For if [we were to accept Scriptures] otherwise, each man holding every day a different sense concerning them, the Catholic Church [i.e., the Orthodox Church] would not by the grace of Christ continue to be the Church until this day, holding the same doctrine of faith, and always identically and steadfastly believing. But rather she would be torn into innumerable parties, and subject to heresies. (Leith p. 486)

As mentioned earlier, conservative Protestants and Evangelicals will be happy to learn that Orthodoxy affirms the infallibility of Scripture. However, they will need to wrestle with the claim that just as the Holy Spirit inspired the Bible, so likewise He inspired the Church. The concluding sentence of Decree 2 affirms that both the Bible and the Orthodox Church are infallible.

. . . it is impossible for her [the Church] to in any wise err, or to at all deceive, or be deceived; but like the Divine Scriptures, is infallible, and has perpetual authority.

Unlike Roman Catholicism which situates infallibility within the papacy, Orthodoxy understands infallibility to be the result of the Holy Spirit guiding the entire Orthodox Church into truth (see John 16:13). The magisterium (teaching authority) of the Orthodox Church is framed by Holy Tradition, e.g., the Nicene Creed, the Seven Ecumenical Councils, the Divine Liturgy, the Church Fathers, etc. Decree 12 explains in greater detail how the Holy Spirit through the Church Fathers keeps the Orthodox Church free from error. (Leith p. 496)

The Synod encouraged all Orthodox Christians to hear the Bible, a reference to the Scripture reading during the Liturgy. However in Question 1, it discouraged private reading of Scripture unless one had been properly trained in the interpretation and meaning of Scripture. (Leith pp. 506-507) Question 2 refutes the Protestant doctrine of the perspicuity of Scripture asserting that certain parts of Scripture are difficult to understand. (Leith p. 507) In Question 3, the canonicity of the Deuterocanonical books (aka Apocrypha)—which many Protestants do not recognize–is upheld. All these point to how Orthodoxy understands and approaches Scripture differently from Protestantism. (Leith pp. 507-508)


Double Predestination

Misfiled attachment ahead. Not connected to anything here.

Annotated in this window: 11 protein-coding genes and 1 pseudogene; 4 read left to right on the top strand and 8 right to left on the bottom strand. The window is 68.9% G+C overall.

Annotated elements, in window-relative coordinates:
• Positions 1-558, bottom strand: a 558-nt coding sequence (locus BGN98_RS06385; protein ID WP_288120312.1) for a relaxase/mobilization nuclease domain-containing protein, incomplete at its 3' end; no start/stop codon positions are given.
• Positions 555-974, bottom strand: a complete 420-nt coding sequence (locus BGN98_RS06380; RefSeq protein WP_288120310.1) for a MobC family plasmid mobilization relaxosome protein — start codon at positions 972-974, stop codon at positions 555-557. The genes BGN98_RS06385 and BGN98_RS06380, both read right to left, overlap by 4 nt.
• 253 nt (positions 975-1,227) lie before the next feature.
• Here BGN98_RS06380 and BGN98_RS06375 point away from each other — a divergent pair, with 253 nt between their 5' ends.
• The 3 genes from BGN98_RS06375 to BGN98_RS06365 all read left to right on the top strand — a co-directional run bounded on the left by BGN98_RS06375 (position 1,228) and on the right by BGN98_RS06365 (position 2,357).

Reformed theology is well known for its doctrine of double predestination. We find that the Orthodox Church holds a different understanding of predestination. The opening sentence of Decree 3 affirmed that God predestines people, but explicitly rejects the doctrine of double predestination.

We believe the most good God to have from eternity predestinated unto glory those whom He has chosen, and to have consigned unto condemnation those whom He has rejected; but not so that He would justify the one, and consign and condemn the other without cause. (Decree 3)

One might wonder how Orthodoxy can affirm God’s eternal decrees while rejecting double predestination. The answer is that unlike Calvinism which teaches unconditional election, Orthodoxy believes that humanity retained the capacity for free will after the Fall and that God in his omniscience foreknew how each person would exercise their free will.

But since He foreknew the one would make a right use of their free-will, and the other a wrong, He predestinated the one, or condemned the other. (Decree 3)

So [he still has] the same nature in which he was created, and the same power of his nature, that is free-will, living and operating, so that he is by nature able to choose and do what is good, and to avoid and hate what is evil. (Decree 14)

Decree 3’s statement that God would not justify or condemn “without cause”—a reference to the Calvinist doctrine of unconditional election—can be understood to teach conditional election, that is, dependent on the moral choices one makes.

It is highly instructive to note how the Jerusalem Synod understood human free will to be the basis for the doctrine of synergy (human cooperation with divine grace). Furthermore, synergy is at work in all people with two different outcomes: salvation or condemnation.

And we understand the use of free-will thus, that the Divine and illuminating grace, and which we call preventing [or, prevenient] grace, being, as a light to those in darkness, by the Divine goodness imparted to all, to those that are willing to obey this — for it is of use only to the willing, not to the unwilling — and co-operate with it, in what it requires as necessary to salvation, there is consequently granted particular grace. This grace co-operates with us, and enables us, and makes us to persevere in the love of God, that is to say, in performing those good things that God would have us to do, and which His preventing grace admonishes us that we should do, justifies us, and makes us predestinated. But those who will not obey, and co-operate with grace; and, therefore, will not observe those things that God would have us perform, and that abuse in the service of Satan the free-will, which they have received of God to perform voluntarily what is good, are consigned to eternal condemnation. (Decree 3)